While you can demonstrate the decision-making process to kids, they will eventually have to do it on their own.

Practice, practice, practice!

Practice makes perfect and good decision-making doesn’t happen overnight. Allow your child the freedom to practice making choices in low-stakes scenarios, such as:

Enabling your kids to choose what they want and take responsibility for the outcome is a great way to empower them in making choices, whether good or bad. The more they practice, the more they’ll be able to hone their critical thinking skills along every step of the decision-making process.

Encourage listening and learning

You can’t make good decisions without context. Opening your child’s mind to the outside world and other people’s perspectives grants them a holistic view of life that will enable them to make better decisions. 

Active listening will help them understand other people’s motivations, expand their empathy, and understand the impact of their actions on others.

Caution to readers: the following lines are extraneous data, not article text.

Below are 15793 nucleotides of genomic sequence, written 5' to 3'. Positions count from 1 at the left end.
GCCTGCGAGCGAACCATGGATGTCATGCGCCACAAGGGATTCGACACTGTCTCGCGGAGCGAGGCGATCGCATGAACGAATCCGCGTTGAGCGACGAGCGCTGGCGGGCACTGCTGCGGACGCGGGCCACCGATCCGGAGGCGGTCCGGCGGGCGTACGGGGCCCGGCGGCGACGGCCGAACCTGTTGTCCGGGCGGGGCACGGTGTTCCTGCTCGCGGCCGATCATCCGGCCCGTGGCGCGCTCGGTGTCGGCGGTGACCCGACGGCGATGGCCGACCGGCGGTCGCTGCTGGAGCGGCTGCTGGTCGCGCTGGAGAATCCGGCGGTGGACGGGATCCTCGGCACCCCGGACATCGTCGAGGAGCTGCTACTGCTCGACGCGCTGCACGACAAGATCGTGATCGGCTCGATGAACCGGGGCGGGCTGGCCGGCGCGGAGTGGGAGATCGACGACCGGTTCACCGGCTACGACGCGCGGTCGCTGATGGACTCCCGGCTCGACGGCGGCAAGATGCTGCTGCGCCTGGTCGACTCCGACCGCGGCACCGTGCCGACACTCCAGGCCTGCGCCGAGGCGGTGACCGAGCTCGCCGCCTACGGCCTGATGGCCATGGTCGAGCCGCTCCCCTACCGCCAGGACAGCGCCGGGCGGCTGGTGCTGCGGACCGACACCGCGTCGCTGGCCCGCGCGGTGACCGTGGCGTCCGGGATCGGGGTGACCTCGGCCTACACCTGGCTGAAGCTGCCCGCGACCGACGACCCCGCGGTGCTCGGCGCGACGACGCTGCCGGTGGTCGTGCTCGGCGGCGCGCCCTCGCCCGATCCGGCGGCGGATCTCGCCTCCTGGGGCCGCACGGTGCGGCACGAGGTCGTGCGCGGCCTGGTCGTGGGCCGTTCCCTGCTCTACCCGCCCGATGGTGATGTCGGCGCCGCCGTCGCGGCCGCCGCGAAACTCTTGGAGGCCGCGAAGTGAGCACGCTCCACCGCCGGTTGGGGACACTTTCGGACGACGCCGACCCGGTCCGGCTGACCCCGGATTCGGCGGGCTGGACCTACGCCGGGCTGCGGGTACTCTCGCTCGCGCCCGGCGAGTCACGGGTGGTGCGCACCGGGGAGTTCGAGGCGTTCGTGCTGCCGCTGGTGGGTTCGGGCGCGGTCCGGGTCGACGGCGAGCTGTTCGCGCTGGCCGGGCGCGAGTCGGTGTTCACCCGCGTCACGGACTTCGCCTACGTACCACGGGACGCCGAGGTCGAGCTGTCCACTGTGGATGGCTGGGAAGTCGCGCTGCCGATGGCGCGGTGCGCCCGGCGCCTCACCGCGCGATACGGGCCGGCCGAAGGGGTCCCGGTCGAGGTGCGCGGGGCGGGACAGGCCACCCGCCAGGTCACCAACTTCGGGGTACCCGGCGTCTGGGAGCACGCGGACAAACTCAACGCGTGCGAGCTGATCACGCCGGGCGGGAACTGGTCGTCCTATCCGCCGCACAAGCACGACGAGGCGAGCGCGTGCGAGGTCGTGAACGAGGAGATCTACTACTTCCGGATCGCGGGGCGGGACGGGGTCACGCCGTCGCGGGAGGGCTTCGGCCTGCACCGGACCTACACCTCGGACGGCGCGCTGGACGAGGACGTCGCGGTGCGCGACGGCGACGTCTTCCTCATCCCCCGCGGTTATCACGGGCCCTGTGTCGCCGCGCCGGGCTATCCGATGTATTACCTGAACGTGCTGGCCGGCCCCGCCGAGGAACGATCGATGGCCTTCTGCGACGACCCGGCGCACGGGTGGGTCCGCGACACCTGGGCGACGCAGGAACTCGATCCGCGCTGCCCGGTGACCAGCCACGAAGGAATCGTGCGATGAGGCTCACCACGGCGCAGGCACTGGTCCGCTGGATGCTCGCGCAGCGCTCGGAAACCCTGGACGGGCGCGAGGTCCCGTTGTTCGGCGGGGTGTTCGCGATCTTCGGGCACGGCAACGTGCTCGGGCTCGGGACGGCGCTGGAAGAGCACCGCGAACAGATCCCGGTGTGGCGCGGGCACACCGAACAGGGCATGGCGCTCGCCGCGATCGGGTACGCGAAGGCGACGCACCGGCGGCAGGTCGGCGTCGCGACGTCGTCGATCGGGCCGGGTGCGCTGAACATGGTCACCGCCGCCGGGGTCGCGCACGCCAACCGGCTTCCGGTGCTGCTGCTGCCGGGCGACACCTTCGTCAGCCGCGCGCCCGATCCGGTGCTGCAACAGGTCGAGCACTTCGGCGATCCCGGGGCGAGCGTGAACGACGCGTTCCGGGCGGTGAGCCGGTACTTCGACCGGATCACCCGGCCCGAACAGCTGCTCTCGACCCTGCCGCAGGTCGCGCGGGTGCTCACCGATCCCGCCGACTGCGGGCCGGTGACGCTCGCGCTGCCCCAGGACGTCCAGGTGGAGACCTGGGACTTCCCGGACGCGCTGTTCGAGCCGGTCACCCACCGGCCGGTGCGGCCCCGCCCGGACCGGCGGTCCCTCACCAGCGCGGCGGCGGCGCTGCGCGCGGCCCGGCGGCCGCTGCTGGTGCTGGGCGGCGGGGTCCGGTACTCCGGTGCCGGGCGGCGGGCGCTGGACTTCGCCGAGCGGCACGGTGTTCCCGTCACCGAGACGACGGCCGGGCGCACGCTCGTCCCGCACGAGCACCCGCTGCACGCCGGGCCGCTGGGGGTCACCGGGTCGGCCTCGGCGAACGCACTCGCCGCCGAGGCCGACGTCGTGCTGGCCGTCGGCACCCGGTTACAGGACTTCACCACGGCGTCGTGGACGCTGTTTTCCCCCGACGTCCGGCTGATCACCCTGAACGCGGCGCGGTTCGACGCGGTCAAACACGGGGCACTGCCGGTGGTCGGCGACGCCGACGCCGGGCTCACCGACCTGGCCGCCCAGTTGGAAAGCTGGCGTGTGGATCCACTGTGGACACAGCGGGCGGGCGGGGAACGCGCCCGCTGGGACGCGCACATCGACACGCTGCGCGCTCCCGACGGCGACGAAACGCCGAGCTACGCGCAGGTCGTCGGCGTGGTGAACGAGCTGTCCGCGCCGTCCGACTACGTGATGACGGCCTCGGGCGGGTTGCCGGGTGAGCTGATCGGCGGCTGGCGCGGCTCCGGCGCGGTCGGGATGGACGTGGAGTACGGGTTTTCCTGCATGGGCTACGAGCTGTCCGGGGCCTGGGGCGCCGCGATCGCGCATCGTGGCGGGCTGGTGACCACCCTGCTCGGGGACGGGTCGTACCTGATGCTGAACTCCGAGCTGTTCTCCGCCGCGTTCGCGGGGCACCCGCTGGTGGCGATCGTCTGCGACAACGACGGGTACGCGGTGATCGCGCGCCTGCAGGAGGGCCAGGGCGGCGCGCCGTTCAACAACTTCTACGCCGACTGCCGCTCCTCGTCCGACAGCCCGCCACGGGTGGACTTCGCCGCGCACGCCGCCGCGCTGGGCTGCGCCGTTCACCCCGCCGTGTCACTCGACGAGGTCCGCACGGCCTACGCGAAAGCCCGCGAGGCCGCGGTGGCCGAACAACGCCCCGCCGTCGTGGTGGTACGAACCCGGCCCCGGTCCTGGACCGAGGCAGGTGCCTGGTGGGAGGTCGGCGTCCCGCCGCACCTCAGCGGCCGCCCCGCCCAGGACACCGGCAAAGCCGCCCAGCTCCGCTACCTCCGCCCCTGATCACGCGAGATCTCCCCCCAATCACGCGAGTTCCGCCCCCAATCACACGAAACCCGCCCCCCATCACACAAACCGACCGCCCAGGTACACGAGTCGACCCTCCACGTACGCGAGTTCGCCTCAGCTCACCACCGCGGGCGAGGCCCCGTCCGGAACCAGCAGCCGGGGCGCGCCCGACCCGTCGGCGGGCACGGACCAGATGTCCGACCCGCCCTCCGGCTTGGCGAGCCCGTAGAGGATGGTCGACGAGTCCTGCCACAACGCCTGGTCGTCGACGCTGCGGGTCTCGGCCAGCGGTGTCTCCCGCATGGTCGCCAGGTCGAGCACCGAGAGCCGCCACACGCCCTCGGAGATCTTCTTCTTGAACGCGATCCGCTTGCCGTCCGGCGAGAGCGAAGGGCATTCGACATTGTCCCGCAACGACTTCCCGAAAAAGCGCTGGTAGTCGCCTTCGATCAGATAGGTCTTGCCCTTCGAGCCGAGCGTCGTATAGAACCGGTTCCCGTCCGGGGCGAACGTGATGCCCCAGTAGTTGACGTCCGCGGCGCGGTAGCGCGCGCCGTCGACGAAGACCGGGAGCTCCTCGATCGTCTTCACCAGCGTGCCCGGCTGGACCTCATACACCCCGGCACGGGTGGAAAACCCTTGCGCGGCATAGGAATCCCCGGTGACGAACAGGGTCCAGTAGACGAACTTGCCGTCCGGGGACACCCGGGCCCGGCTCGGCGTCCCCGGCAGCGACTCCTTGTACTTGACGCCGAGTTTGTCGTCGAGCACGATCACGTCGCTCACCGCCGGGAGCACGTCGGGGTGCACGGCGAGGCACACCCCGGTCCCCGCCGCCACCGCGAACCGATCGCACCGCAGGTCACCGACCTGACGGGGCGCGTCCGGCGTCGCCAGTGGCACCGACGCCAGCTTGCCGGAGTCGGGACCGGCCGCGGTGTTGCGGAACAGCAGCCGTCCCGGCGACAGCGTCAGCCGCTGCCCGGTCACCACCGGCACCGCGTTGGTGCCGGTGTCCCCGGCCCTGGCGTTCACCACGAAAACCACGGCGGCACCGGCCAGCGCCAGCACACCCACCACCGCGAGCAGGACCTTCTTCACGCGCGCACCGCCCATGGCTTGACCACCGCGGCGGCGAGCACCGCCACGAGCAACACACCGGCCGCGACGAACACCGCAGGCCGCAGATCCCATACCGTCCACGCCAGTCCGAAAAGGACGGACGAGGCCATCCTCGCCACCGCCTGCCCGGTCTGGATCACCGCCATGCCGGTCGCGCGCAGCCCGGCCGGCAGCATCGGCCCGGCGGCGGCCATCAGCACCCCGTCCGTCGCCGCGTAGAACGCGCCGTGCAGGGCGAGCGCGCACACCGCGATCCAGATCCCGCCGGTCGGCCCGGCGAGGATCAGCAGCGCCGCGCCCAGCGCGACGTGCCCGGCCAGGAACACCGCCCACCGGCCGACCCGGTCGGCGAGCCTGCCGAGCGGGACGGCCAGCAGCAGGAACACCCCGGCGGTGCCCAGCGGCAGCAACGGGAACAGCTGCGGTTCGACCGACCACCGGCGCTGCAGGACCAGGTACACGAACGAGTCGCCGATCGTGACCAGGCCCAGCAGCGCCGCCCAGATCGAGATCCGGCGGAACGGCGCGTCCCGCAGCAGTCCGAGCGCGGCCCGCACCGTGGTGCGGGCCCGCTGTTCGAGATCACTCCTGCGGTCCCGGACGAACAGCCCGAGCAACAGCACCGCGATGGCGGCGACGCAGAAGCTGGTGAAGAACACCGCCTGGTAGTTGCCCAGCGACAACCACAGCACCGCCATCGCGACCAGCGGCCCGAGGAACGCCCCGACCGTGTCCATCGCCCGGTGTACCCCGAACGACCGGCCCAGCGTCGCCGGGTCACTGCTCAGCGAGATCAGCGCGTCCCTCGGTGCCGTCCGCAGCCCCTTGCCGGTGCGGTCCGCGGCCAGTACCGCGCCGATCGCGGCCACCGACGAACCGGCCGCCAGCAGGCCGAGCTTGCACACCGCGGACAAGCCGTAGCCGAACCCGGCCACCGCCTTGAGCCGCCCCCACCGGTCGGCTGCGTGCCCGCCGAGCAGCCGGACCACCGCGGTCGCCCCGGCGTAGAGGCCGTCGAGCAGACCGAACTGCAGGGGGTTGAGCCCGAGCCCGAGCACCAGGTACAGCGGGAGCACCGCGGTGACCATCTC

Proactive learning provides kids with insight into the world at large, gives them context to real-world problems, and keeps them up-to-date on new information that could change their thinking on various issues.

Modeling listening and learning in your own life can help your kids pick up on positive lifelong habits. That will enable them to make better decisions in the long run. 

Be Patient 

When confronted with a choice, kids rarely have the insight to stay patient. However, impulse control is a crucial element of the decision-making process for kids. Encourage them to

Cultivating patience and mindfulness when faced with a decision will help your kids choose long-term satisfaction over short-term gratification in the future. 

Reflect on mistakes

Failures are an opportunity to learn. Let your kids grieve their mistakes, but also encourage them to reflect on what they could’ve done better. Ask them:

Always remind your kids that it’s okay to mess up, as long as you learn from your mistakes and try to do better next time. Making decisions isn’t just about getting it right one time, it’s about making sure your kids make more good decisions than bad ones in the long run.